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What Infinite Heart's Ease - Part 2c

The klaxon of the alarm rang out well before dawn. Arthur felt as if he had just closed his eyes when he was awakened by the shouts through the castle, the clanging of the bells. He gave himself a moment to let relief wash over him before pushing the covers off and swinging his legs over the side of the bed. He rubbed his face wearily and then he was up, before the pounding on his door had even begun.

His knights and advisors had mostly gathered by the time he was dressed and had made his way to the council chambers. He saw Gwaine watching him as he entered the room, standing silently at the edge of the group while the others talked excitedly. He looked tired, Arthur noted, and carrying strain in his shoulders. Arthur tilted his head in Gwaine’s direction, giving him an almost imperceptible nod. Gwaine returned it with a nod of his own and Arthur could see his tense bearing relax just the smallest amount.

“Gentlemen,” Arthur said, moving to his place at the head of the table, the seat his father had previously occupied. He remained standing while everyone took their places. When they had settled and he had their attention he asked, “What is the news?”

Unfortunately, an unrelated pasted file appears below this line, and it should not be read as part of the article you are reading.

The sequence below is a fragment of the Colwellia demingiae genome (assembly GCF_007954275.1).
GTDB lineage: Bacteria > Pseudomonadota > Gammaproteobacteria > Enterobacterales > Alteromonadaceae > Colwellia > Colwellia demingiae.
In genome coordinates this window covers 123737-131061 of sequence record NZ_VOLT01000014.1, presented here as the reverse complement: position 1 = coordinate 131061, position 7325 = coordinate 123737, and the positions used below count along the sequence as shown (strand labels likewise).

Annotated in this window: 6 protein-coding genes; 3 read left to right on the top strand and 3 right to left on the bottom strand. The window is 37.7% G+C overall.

“The sorcerer Merlin has escaped,” one of his father’s men—one of his men now, he corrected himself silently—said.

“I gathered as much. Do we know more?”

“Not much. The cell was found empty and the guards were out cold. He must have had help from someone in the castle.”

Arthur shook his head. “That’s impossible. I have the only key and it never left my sight,” he said, not looking in Gwaine’s direction. “I think we must assume he used sorcery. And likely put a spell on the guards as well. We already know he’s extraordinarily powerful.”